McConnell has issued private warnings that many Senate Republicans will oppose a deal in the range that Pelosi is seeking.

"We do need another rescue package," McConnell said. "But the proximity to the election and the differences about what is needed at this particular juncture are pretty vast."

Moderates in both parties, especially some in tough reelection races, have been advocating for a new relief deal. But in the GOP these lawmakers are outnumbered by conservatives who are expected to push against the deal.

Rep. James Comer, R-Ky., who attended several events with McConnell in Kentucky on Friday, said that despite their support for the president, "a lot of conservatives are concerned about excessive spending."

"Until we get liability protection and spending under control, I don't think a lot of conservatives will be real excited to vote for another stimulus package," Comer said in an interview.

"I'm doubtful in the end something gets done in a big, big way. You've got to remember there are a lot of senators on the Republican side of the aisle who are not in cycle and one of the most damaging votes they could take is to spend another couple trillion dollars spent in a relief bill," said former House Majority Leader Eric Cantor, R-Va., who lost his seat to a conservative insurgent in 2014, in an interview on Fox Business. "There are some Republicans who still believe we have to deal with the increasing debt and deficit of this country."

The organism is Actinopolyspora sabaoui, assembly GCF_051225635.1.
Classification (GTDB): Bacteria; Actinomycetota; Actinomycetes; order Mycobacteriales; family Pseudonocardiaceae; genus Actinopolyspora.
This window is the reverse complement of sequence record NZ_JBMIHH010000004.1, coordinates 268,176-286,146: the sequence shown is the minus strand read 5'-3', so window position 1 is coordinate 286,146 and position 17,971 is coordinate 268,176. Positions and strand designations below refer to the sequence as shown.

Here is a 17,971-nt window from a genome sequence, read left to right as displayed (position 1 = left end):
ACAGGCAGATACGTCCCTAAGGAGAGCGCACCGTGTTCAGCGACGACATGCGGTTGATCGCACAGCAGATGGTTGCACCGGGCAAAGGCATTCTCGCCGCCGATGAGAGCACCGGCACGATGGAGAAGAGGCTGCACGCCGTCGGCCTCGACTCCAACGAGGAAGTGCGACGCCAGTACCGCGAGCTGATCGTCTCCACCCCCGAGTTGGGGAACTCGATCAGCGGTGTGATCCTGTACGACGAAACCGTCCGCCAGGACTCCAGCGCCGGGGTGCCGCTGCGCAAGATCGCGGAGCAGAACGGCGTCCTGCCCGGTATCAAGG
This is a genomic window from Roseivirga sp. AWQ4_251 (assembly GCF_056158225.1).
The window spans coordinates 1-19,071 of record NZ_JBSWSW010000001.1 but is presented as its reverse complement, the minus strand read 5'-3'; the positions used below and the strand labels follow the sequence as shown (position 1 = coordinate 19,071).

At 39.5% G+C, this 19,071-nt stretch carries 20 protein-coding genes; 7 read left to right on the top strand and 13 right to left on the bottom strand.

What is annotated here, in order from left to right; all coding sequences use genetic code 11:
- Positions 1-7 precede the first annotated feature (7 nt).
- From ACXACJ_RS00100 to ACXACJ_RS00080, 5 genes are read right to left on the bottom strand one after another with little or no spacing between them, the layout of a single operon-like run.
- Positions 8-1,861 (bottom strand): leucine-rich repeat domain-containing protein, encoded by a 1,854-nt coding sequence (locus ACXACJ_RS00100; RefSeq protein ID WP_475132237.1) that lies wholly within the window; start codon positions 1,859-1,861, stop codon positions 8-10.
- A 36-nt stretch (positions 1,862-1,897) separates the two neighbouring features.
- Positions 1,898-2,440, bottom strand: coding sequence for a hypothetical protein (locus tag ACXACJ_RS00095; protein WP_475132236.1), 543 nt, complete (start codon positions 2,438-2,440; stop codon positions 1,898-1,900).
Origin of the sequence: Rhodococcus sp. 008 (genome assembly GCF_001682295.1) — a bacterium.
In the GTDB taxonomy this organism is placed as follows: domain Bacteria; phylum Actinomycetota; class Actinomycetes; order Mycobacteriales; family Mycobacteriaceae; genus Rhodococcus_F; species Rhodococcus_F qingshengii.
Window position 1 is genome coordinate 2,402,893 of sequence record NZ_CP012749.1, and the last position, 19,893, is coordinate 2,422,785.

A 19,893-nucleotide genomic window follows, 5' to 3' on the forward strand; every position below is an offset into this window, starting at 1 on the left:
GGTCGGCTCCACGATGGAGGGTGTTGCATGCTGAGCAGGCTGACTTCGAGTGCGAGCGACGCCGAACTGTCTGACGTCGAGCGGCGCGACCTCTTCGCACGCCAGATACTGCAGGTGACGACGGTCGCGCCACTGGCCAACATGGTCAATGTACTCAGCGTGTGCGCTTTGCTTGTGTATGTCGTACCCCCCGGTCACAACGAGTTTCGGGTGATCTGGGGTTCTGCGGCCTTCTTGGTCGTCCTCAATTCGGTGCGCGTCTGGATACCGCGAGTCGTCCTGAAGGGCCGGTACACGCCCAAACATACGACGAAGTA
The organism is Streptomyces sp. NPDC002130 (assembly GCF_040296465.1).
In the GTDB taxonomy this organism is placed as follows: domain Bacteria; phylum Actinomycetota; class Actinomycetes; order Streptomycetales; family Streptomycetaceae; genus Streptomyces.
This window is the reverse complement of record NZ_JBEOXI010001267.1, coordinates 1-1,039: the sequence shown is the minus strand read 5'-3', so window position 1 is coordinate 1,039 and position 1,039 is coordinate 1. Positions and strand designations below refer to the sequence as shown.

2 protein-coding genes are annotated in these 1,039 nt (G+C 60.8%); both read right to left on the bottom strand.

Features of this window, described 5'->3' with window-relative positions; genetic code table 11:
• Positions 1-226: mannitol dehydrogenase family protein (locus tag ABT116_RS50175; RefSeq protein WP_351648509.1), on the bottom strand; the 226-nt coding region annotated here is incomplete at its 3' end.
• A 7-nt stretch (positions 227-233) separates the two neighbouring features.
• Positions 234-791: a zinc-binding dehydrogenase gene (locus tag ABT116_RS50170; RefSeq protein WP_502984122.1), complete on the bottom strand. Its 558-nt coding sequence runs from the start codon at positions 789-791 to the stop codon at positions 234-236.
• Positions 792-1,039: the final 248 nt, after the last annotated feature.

In addition to money for cities and states and unemployment insurance, the new proposal includes aid for airlines and small businesses, and a new round of $1,200 stimulus checks. Both sides have supported those policies.

They also had appeared to settle on $75 billion for coronavirus testing and tracing, although Democrats continued to push the administration for language on a comprehensive testing strategy, something Pelosi said Friday remained unsettled.

Information for this article was contributed by Jeff Stein, Erica Werner and Josh Dawsey of The Washington Post; by Andrew Taylor and Bruce Schreiner of The Associated Press; and by Erik Wasson and Jennifer Jacobs of Bloomberg News.